There’s also a scientific cost. Not being able to monitor and explore the celestial bodies above from the ground below is impeding scientific progress. The spreading nighttime glow is a growing threat to astronomers and their once-remote observatories, narrowing their gaze into our universe and our future.

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Meteors from the Perseid meteor swarm burned up in the atmosphere as our own galaxy, the Milky Way, is seen in the clear night sky over Fehmarn, Germany.Daniel Reinhardt/EPA/File

PEOPLE ARE FINALLY, slowly, taking note and action. From a broad conservation perspective, there are now more than 60 Dark Sky Parks across the United States, as designated by the Dark-Sky Association. These are ultra-dark places where the night sky has been preserved for astronomers and stargazers. And there are now three Dark Sky Sanctuaries, including Devils River State Natural Area in Texas, that are considered some of the last places on earth still virtually untouched by artificial light.

From a civic standpoint, 18 states, the District of Columbia, and Puerto Rico have enacted laws to reduce light pollution. Most of these rules only apply to state-owned buildings and grounds and lights on public roadways, but they typically require installation of shielded light fixtures aimed downward, use of low-glare lighting, and regulating the amount of time the lights can be on. But several cities, such as Tucson, Ariz., and Houston have gone further, creating rules for intelligent timing controls that can automatically turn off lights and cut down on waste and even lighting curfews that will turn off lights on roads at hours when they are typically less travelled.

Advocates for darker nights such as the International Dark-Sky Association are careful to emphasize that they are not necessarily pushing for a return to the dark ages, but rather a more responsible approach to night lighting, such as only using lights as bright as needed, only where they are needed, for as long as needed; and minimal blue light emissions, focused downward. While too many recklessly placed and positioned bulbs can harm our environment and health, light still helps people see, travel, and feel safe at night.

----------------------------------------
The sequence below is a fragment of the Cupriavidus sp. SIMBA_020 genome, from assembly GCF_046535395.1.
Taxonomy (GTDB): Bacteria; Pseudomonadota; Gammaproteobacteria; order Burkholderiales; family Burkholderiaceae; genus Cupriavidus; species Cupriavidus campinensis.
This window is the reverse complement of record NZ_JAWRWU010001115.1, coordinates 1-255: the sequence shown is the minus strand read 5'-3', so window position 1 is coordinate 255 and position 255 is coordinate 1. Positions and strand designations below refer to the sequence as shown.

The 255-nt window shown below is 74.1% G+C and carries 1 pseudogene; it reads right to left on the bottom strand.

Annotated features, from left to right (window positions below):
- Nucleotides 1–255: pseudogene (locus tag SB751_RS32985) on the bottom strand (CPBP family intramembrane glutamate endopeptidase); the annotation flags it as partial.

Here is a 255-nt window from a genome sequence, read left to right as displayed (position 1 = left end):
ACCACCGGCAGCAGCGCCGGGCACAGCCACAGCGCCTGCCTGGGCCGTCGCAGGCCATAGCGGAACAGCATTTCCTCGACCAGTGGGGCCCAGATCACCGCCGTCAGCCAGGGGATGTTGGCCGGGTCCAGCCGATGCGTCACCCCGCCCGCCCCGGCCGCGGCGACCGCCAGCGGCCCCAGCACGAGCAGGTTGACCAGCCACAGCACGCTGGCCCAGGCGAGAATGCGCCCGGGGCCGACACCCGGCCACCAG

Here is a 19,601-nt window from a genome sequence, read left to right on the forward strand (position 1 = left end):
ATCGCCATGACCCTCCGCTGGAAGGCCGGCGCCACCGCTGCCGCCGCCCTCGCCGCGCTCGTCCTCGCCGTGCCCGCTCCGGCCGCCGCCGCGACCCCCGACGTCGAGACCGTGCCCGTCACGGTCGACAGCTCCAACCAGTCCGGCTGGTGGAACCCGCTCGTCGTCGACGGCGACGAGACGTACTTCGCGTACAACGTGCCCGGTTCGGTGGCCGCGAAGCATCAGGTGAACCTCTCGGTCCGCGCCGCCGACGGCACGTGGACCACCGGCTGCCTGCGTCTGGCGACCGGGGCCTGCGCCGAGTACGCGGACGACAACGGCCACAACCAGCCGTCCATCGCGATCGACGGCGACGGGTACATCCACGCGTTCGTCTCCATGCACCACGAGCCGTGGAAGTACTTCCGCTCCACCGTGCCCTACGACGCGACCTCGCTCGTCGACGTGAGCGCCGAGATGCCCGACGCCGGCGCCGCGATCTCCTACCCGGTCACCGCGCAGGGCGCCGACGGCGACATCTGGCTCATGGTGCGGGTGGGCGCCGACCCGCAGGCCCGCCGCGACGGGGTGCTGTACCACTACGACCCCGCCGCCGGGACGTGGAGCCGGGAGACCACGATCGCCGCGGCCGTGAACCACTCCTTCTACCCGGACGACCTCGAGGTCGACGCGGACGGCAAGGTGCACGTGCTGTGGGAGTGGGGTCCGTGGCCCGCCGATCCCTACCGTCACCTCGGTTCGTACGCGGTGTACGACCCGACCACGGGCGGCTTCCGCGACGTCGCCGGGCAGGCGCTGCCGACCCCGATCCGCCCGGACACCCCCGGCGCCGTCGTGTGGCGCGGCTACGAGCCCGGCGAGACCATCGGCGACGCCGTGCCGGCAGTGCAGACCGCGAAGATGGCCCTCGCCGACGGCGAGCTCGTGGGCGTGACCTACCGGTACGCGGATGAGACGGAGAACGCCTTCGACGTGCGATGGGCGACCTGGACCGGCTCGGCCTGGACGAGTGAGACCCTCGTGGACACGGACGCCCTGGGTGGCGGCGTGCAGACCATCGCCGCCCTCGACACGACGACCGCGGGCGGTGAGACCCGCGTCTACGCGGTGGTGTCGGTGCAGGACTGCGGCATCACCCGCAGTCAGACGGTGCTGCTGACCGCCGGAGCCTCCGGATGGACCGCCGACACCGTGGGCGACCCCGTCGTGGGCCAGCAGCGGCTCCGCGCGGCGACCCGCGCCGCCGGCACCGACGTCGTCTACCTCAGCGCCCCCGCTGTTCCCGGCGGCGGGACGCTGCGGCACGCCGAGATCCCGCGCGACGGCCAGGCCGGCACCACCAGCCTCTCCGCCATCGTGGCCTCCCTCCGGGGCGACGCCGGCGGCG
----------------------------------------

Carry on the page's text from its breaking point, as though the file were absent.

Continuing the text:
“If we only focus on the negatives, we lose sight of the positives,” says Pritchard. “Many poorer communities would like nothing more than clean, reliable sources of light at night.”

Despite the growing recognition of the harm caused by too much light, I can’t help but lament what is being lost.

More than the cost to human health, the ecological impact, and the blinding of astronomy, is our spiritual connection to the night sky. The earliest humans looked to the stars for natural and supernatural guidance. Even before we conquered our own planet, the boundless universe represented the next frontier for exploration. And if nothing else, staring into the heavens has always been good for our own humility.

“At the end of the day, the one sort of big thing that you can touch people with is the idea of losing our sense of place in nature and the universe,” says Longcore. “We can talk about the real impacts, losing sleep, animals dying, waste of our investment in conservation, a number of practical things, but most people who work on this issue recognize it’s about the fundamental human experience of being able to look up into the night sky and think about how small and fragile we are. If you create this lighted cocoon, you never get to contemplate that.”

Even St. Elizabeth, my hometown, is endangered. The village still doesn’t have a stoplight, but poles crowned with ever-brighter street lights seem to pop up all the time. And the nearest city, Jefferson City, while still far away, is not quite as far as it was 20 years ago as the urban sprawl continues unabated.

In the meantime, I still relish my chances to take that college girlfriend, who is now my wife, and our two daughters out to the country and show them the lightshow and the galaxy that they are missing in the city.

Tony Rehagen is a freelance writer based in St. Louis. Follow him on Twitter @trehagen.